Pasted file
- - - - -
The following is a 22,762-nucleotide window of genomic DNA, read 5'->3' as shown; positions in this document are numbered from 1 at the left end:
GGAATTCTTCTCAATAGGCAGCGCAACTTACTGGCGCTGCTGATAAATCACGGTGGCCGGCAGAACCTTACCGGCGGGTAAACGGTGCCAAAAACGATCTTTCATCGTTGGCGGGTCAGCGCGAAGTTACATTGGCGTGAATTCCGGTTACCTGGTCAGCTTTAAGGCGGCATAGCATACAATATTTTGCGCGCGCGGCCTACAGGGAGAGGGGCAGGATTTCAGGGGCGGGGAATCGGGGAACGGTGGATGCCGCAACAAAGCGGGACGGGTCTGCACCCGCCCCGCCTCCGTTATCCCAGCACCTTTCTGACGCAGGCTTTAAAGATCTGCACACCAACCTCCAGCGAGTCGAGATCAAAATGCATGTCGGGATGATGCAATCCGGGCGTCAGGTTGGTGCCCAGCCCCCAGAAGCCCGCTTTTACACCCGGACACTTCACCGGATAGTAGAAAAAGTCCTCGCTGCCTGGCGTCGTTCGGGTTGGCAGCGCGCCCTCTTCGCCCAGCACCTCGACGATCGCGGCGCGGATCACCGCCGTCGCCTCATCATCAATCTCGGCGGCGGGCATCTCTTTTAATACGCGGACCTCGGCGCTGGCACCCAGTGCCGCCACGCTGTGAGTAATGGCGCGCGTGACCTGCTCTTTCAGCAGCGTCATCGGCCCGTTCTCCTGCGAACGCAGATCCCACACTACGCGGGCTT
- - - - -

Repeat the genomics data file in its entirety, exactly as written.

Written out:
The following is a 22,762-nucleotide window of genomic DNA, read 5'->3' as shown; positions in this document are numbered from 1 at the left end:
GGAATTCTTCTCAATAGGCAGCGCAACTTACTGGCGCTGCTGATAAATCACGGTGGCCGGCAGAACCTTACCGGCGGGTAAACGGTGCCAAAAACGATCTTTCATCGTTGGCGGGTCAGCGCGAAGTTACATTGGCGTGAATTCCGGTTACCTGGTCAGCTTTAAGGCGGCATAGCATACAATATTTTGCGCGCGCGGCCTACAGGGAGAGGGGCAGGATTTCAGGGGCGGGGAATCGGGGAACGGTGGATGCCGCAACAAAGCGGGACGGGTCTGCACCCGCCCCGCCTCCGTTATCCCAGCACCTTTCTGACGCAGGCTTTAAAGATCTGCACACCAACCTCCAGCGAGTCGAGATCAAAATGCATGTCGGGATGATGCAATCCGGGCGTCAGGTTGGTGCCCAGCCCCCAGAAGCCCGCTTTTACACCCGGACACTTCACCGGATAGTAGAAAAAGTCCTCGCTGCCTGGCGTCGTTCGGGTTGGCAGCGCGCCCTCTTCGCCCAGCACCTCGACGATCGCGGCGCGGATCACCGCCGTCGCCTCATCATCAATCTCGGCGGCGGGCATCTCTTTTAATACGCGGACCTCGGCGCTGGCACCCAGTGCCGCCACGCTGTGAGTAATGGCGCGCGTGACCTGCTCTTTCAGCAGCGTCATCGGCCCGTTCTCCTGCGAACGCAGATCCCACACTACGCGGGCTT